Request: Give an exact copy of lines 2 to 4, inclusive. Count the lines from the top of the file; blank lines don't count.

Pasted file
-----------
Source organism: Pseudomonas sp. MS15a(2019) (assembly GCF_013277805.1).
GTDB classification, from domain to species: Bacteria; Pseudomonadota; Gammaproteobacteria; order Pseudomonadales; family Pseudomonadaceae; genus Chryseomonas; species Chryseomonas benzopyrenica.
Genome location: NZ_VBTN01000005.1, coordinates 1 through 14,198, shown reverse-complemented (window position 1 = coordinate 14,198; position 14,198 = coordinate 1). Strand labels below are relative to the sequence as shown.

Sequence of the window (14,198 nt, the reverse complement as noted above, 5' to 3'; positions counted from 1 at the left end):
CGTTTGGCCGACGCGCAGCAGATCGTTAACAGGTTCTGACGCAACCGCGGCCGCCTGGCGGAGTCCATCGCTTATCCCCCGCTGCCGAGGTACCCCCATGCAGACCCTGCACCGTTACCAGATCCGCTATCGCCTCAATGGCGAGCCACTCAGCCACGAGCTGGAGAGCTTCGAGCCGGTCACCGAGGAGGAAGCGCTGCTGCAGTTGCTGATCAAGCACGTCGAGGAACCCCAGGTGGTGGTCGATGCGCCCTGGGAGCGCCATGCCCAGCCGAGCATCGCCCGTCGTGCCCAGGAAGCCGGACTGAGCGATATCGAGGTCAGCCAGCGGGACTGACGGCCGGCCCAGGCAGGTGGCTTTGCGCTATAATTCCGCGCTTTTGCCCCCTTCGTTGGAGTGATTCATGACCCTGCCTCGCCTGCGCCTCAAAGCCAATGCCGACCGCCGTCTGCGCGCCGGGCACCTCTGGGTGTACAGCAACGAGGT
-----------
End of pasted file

GTDB classification, from domain to species: Bacteria; Pseudomonadota; Gammaproteobacteria; order Pseudomonadales; family Pseudomonadaceae; genus Chryseomonas; species Chryseomonas benzopyrenica.
Genome location: NZ_VBTN01000005.1, coordinates 1 through 14,198, shown reverse-complemented (window position 1 = coordinate 14,198; position 14,198 = coordinate 1). Strand labels below are relative to the sequence as shown.

Sequence of the window (14,198 nt, the reverse complement as noted above, 5' to 3'; positions counted from 1 at the left end):